Then of course, there are the procedures after procedures that many of us endure. If we survive long enough after a particular correction (such as a heart valve replacement), to need it done again, the risks become even more complicated, making recovery more difficult. What would normally be a few days in the hospital recovering, could end up months between multiple facilities healing, hopefully. It is hard going through any surgery for a long term survivor once, let alone again, and again. And if we are dealing with doctors who are unfamiliar with our situations, the risks skyrocket.
Finally, there comes a time for many of my fellow survivors, their bodies just simply have enough. The trauma to the bodies over the years, just too much to handle anymore.
Many of my fellow survivors share a “memorial” page, where we have photos of those long term survivors who have come into our lives, and passed. Their passings could have been due to complications of procedures, spontaneous non-cancer related occurrences, or simply, their bodies just had enough. It is a beautiful page, with wonderful photos of a special time, showing how in spite of all that they were going through, they enjoyed every day that they could.
I know this post has been hard to read. But this is the life my fellow cancer survivors and I live. And with that, comes the acceptance part, that we know that we may not live as long as we once thought. We do what we can to take care of our issues that come up, and we hope for the best. We do not spend our days, waiting for the end. I have things that I still want to experience in life, mostly with my two young daughters. I do not put the pressure of long term goals on myself, but I go to bed each night, with the intention that I will have tomorrow, not worried that I might not see tomorrow, the cliche “one day at a time.”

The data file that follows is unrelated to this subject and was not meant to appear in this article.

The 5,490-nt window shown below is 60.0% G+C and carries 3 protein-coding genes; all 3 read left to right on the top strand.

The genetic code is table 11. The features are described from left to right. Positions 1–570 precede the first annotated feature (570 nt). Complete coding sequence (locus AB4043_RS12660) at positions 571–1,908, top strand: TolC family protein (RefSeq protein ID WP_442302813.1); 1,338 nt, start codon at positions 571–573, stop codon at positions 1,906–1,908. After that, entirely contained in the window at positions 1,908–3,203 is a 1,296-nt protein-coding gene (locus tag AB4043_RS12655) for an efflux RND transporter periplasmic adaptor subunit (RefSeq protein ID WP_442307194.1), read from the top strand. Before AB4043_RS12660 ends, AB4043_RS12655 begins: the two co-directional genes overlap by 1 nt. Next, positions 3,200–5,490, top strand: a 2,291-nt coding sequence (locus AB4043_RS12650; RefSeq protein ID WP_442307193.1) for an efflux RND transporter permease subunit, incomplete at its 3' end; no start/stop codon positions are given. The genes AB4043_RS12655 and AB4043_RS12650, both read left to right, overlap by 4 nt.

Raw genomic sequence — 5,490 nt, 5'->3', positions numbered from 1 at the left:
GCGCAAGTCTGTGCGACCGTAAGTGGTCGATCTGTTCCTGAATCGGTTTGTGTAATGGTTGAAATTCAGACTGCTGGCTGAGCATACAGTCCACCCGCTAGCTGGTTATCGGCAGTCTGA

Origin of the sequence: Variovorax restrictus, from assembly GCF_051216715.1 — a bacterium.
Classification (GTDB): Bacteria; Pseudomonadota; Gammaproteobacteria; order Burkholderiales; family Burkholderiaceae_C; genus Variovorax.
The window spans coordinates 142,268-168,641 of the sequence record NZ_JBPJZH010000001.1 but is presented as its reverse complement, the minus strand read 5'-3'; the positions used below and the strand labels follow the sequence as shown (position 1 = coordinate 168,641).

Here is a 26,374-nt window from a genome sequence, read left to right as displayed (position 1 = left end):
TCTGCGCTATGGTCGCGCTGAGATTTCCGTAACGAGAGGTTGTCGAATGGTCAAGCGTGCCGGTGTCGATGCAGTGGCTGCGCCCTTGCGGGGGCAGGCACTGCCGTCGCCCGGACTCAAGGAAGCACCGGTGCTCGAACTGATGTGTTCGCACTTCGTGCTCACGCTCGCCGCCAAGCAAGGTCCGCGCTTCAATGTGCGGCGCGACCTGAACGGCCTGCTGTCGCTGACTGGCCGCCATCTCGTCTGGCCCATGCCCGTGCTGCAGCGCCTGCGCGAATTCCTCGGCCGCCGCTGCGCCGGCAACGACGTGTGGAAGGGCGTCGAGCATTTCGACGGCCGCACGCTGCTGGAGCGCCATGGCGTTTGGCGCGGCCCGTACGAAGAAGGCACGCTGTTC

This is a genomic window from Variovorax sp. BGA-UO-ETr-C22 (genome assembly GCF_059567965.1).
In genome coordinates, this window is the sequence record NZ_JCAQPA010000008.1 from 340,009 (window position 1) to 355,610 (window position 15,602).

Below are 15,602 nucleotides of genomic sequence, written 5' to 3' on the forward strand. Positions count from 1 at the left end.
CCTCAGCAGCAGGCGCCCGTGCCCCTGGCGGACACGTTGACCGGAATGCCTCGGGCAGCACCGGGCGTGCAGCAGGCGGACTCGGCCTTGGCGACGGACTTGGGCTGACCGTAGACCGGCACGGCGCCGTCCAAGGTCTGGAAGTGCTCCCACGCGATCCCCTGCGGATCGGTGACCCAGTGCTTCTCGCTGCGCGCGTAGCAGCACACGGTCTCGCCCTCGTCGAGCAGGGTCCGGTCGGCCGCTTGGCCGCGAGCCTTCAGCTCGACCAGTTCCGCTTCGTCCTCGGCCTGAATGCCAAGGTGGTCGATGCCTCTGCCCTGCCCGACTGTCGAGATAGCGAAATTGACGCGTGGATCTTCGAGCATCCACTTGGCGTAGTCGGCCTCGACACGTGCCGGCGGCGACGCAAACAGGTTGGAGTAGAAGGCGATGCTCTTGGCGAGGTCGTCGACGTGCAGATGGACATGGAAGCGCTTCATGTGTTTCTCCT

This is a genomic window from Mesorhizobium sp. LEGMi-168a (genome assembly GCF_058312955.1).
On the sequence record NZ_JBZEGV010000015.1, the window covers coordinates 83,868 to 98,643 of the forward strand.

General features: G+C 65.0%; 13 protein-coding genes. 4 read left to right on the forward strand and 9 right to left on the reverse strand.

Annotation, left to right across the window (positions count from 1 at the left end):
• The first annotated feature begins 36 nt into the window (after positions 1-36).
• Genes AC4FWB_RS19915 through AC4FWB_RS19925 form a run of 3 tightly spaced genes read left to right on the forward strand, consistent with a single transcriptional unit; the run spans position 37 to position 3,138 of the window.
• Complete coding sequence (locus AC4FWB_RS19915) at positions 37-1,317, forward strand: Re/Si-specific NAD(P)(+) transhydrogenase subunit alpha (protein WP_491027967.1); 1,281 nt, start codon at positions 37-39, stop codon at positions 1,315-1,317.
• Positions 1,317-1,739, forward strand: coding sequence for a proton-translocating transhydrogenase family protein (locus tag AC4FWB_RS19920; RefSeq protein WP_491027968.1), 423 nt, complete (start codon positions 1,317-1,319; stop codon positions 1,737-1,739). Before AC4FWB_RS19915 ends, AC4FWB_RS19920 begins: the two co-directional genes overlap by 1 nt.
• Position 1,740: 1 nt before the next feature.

It is the acceptance that I have found, that allows me to not live my life in fear. And that is why, it is actually hurtful, when I get told “you don’t know you will die sooner” or the denial “oh, you’re fine.” Though clearly I wish things were different, I am actually in a good place, comfortable with my fate, and what I have been able to experience in over 33 years, that had I not opted to go through the treatments, I definitely would not be writing these posts today. But that is why, it is oh so important, that you accept how I feel, not try to talk me out of. Do not feel sad or worried for me, because that is not my intention for writing this post. But I do want you there, for all that I still am able to experience in life.